There’s something quite rough and intense and dark about this brew. Goodness, I do love it so. I smell not only quite a strident bergamot and a touch of lemon, but rough, masculine woods, leather made from birch tar, smoke, strong amber, and quite a bit of civet. It’s so exotic and passionate: a mix of fresh and almost fetid, sweet and savoury, light and dark. The vanilla is only just starting to peek its head out at about two minutes in. At this stage the Eau de Parfum could be a unisex fragrance. Perhaps it’s this straddling of camps that I like about Shalimar: it’s such a great mix of so many seemingly contrary things that it’s not easily classifiable or even describable.

After ninety minutes this is still a complex and beautiful fragrance. It’s faded a bit, but is still quite noticeable with my nose a good six inches or so from my shoulder. Any rough edges have faded, and the vanilla is rising up to take on a starring role, alongside the ever-present, very dry and savoury amber.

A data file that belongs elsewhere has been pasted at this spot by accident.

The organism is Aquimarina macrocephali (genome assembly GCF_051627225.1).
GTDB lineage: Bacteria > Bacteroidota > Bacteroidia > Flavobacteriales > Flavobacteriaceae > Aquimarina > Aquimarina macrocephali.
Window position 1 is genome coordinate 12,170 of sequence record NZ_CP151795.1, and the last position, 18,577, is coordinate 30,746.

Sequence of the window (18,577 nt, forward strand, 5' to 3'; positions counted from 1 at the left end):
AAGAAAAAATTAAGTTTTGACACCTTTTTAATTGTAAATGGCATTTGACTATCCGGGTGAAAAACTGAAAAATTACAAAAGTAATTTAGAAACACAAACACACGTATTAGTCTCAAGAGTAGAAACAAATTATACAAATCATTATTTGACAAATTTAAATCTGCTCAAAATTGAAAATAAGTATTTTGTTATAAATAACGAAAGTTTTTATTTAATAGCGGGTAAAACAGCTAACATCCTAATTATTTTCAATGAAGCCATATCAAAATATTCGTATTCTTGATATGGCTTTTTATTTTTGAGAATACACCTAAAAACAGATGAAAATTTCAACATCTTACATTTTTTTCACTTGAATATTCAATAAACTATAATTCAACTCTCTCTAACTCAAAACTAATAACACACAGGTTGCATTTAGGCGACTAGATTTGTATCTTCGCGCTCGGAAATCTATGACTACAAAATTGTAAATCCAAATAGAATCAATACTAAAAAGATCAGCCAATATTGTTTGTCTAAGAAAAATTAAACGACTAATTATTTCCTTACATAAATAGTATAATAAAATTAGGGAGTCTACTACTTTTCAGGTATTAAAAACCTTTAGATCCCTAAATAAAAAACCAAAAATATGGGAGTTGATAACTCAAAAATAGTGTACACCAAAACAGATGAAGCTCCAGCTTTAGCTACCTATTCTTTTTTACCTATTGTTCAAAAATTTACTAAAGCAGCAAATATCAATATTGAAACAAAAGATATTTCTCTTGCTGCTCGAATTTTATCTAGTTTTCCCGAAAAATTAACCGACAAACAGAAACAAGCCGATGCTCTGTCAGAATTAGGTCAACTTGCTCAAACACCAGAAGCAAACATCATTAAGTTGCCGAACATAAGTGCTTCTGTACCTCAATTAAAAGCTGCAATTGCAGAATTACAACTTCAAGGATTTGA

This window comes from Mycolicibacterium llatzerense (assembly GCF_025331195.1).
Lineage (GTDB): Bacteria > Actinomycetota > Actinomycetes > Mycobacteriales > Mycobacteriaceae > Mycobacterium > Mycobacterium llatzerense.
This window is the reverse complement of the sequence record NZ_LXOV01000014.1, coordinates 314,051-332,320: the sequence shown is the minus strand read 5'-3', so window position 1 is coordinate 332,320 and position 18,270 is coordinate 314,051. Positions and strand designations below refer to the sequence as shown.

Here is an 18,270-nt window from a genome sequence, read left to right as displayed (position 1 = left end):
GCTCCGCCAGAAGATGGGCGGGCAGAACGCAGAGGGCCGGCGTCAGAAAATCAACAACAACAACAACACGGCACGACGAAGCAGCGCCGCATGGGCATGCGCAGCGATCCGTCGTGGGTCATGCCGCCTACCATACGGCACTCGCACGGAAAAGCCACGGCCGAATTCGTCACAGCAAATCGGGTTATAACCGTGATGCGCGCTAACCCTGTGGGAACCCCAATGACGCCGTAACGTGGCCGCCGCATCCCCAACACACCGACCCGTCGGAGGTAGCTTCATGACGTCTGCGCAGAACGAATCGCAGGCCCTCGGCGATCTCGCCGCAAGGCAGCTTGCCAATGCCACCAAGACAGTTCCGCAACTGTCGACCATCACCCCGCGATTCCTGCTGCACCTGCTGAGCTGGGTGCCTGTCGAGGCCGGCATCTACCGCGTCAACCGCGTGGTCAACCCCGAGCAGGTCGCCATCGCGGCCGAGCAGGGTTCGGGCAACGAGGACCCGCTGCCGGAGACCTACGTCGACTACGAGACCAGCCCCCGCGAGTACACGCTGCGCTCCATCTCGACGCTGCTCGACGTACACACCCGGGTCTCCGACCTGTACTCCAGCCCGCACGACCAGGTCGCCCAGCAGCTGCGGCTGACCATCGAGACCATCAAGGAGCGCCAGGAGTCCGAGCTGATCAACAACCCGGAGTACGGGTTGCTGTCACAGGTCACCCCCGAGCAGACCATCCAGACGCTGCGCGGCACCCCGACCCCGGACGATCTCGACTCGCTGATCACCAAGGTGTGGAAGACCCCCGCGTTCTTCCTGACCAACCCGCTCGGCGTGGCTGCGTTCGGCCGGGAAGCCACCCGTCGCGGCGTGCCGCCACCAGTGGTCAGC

I’m at the half-way point now, so I take a break for my nose’s sake. My left arm smells incredible, like it’s been coated with lemon meringue tart and Johnson’s Baby Powder. I feel lopsided with fragrance on only one side of my body!

The Flankers

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The Flankers

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Shalimar Ode a la Vanille Sur la Route du Mexique from 2013

1. Shalimar Ode a la Vanille Sur la Route du Mexique from 2013